“You keep banging away. You just keep banging away. There are a lot of great stories in all walks of life of people who were close, who were close, who were close, you just keep fighting, keep battling. You just gotta be persistent, you gotta keep believing. Somehow, someway we’ll break through.”
I grew up adoring Nebraska football. I grew up hating the Dallas Cowboys. Never in my wildest dreams did I imagine the two would morph into brothers.
The quote above is from Jason Garrett last night after Dallas lost at home to Philadelphia, recording a third straight 8-8 season (and a third straight Week 17 loss with a division title on the line). But the words just as easily could’ve come from Bo Pelini, who’s on the verge of a sixth straight nine-win, four-loss season.
Some might say, there’s NO WAY you can compare 8-8 to 9-4. But that’s exactly what I’m doing.
9-4 at Nebraska = 8-8 in the NFL.
Neither organization has embarrassed itself with a terrible season (like Iowa or the Redskins). But neither organization does enough little things right to break through the door. It’s the same season, over and over.
That’s only the start of the similarities:
>> Each won three championships over a four-year span in the 90s (Dallas 92-95, Nebraska 94-97).
>> The face of their recent teams is an enigmatic lightning rod quarterback known for his back-breaking mistakes as much as his incredible talent. Taylor Martinez is college football’s version of Tony Romo. And both finished the 2013 season on the sideline, giving defenders of Garrett and Pelini an excuse for losing the season’s critical game.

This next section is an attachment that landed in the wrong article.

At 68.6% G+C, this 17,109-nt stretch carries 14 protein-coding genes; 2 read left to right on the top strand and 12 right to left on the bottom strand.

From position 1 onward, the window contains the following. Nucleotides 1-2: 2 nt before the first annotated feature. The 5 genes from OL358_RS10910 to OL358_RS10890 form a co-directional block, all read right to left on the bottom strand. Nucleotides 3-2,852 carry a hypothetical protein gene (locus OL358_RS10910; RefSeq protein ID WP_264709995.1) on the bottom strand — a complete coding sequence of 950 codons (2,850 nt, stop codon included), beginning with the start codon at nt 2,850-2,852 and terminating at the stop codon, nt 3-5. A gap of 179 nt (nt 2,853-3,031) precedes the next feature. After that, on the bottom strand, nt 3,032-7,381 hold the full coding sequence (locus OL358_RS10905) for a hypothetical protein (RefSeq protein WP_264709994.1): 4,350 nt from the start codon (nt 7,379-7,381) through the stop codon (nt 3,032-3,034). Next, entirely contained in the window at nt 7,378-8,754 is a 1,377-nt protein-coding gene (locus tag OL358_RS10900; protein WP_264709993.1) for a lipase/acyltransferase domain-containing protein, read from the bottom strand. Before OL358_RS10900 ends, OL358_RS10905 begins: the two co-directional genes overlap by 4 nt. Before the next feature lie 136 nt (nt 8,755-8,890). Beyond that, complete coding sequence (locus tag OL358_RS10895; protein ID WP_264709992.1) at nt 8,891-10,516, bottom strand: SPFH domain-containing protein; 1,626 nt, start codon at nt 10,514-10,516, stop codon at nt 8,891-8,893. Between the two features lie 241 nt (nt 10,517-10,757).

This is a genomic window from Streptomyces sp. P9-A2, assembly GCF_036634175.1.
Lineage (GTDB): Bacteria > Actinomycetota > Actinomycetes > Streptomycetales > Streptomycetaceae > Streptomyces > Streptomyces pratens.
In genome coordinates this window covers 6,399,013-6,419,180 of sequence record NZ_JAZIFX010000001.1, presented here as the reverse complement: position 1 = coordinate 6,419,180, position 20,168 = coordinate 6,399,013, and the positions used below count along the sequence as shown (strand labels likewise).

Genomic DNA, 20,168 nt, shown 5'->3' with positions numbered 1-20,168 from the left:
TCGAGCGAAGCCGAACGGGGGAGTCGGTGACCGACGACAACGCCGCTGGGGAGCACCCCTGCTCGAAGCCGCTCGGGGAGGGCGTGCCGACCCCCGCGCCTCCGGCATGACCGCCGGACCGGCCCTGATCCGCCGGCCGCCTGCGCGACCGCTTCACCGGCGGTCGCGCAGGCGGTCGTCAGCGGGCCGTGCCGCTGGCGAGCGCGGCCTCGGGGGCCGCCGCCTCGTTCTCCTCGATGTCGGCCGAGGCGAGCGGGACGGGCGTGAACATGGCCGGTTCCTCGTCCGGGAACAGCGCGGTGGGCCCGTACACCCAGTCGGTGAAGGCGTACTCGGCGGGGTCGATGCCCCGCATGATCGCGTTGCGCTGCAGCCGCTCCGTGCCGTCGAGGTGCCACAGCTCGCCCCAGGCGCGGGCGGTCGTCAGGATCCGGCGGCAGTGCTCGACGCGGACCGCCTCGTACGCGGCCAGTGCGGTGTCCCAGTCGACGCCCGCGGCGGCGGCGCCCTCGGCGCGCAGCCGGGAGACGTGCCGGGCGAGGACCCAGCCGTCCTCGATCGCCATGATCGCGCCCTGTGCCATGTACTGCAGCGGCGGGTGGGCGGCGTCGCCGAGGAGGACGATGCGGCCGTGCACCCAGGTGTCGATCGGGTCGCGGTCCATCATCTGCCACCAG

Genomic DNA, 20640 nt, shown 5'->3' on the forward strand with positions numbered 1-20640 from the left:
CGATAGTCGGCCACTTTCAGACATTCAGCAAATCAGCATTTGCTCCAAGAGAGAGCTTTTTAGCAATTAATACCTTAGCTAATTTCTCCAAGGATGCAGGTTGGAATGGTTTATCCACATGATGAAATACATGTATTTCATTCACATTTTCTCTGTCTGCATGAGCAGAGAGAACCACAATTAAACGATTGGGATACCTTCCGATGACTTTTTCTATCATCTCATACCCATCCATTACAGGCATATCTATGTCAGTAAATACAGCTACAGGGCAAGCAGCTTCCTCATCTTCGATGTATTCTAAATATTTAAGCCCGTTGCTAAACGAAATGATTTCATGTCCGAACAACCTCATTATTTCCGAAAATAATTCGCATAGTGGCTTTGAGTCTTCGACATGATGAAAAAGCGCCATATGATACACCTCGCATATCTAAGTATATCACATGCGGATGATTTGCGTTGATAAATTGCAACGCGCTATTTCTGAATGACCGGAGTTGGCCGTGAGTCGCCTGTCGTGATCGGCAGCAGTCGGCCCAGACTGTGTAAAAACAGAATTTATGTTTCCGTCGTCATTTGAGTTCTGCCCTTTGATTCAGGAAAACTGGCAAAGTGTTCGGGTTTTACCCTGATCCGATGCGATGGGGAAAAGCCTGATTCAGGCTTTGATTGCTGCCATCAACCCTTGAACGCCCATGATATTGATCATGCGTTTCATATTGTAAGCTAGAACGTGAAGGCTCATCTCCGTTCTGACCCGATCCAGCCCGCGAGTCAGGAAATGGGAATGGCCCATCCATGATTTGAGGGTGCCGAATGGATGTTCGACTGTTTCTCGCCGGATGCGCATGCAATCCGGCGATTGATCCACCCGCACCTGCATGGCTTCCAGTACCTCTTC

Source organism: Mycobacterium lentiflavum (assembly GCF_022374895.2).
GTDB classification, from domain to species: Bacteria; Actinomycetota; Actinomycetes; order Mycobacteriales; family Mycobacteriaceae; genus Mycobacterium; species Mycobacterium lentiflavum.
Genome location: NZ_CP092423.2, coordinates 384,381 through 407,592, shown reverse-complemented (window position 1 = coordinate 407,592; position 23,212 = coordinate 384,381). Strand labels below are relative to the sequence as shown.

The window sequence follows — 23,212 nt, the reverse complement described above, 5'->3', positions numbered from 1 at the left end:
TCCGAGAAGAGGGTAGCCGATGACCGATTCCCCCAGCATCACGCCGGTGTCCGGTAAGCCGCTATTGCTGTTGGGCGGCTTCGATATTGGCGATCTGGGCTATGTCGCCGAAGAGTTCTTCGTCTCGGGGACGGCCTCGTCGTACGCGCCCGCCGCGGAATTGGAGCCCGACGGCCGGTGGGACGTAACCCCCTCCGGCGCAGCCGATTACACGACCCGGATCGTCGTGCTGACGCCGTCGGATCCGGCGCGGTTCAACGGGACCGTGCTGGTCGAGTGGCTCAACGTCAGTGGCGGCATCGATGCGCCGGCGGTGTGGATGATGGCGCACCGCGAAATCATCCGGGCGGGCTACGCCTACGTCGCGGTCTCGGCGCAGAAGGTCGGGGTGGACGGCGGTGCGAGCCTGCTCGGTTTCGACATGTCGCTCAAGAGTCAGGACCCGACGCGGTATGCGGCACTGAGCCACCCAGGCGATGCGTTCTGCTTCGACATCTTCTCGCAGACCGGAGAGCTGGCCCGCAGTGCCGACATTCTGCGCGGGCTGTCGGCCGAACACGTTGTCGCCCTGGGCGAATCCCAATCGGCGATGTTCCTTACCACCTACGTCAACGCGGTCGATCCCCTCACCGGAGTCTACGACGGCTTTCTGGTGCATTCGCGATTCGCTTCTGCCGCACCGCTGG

>> Garrett is 47, Pelini 46. Each is a first-time head coach. They have very different personalities, but each appears worn down by a larger force. For Garrett, it’s Jerry Jones. For Pelini, it’s the Nebraska fan base.
>> As one Huskers/Cowboys fan pointed out, each has the maddening tendency to play well when expected to play poorly — and to play poorly when expected to play well.
>> (I could make a Dallas/NU connection here with the guy calling offensive plays, but that would just be cruel to Husker fans who still gag upon seeing his name).
This morning on ESPN, Merril Hoge and Ron Jaworski occupied the positions of Bo-liever and Bo-leaver.
Said Hoge: “If you want to look at the global picture for the Dallas Cowboys, why Jason Garrett stays around, he’s a young football coach — young head football coach. So he doesn’t know everything. They evolve, they learn, they grow. Maybe these experiences help him build his team in the right fashion to win in moments like this. …
“As long as Jerry Jones says, he’s the right guy for me…”
That’s when Jaworski interrupted: “I can’t let you go on any further. 8-8, 8-8, 8-8. 136-136 since 1997. You’re accepting mediocrity! You cannot accept that!”
Moments later, Hoge and Jaws picked it up again.
“I like Jason Garrett, from Jerry Jones’ perspective,” Hoge said. “I like how he’s evolving and growing. Maybe there needs some slight changes so it stays on that consistent path, but … they are moving in the right direction.”
“Whoa!” Jaworski said. “How are they moving in the right direction? 8-8. 8-8. 8-8. 136-136. How’s that moving in the right direction?”
If Dallas is anything like Nebraska, they’ll be arguing all winter.
* * *
>> Michigan laid one of the finest eggs you’ll ever see Saturday night in the desert, following Minnesota’s ugly performance at the Texas Bowl (and bowl losses by Rutgers and Maryland). It all puts even more pressure on the four Big Ten teams playing New Year’s Day — Ohio State plays Friday.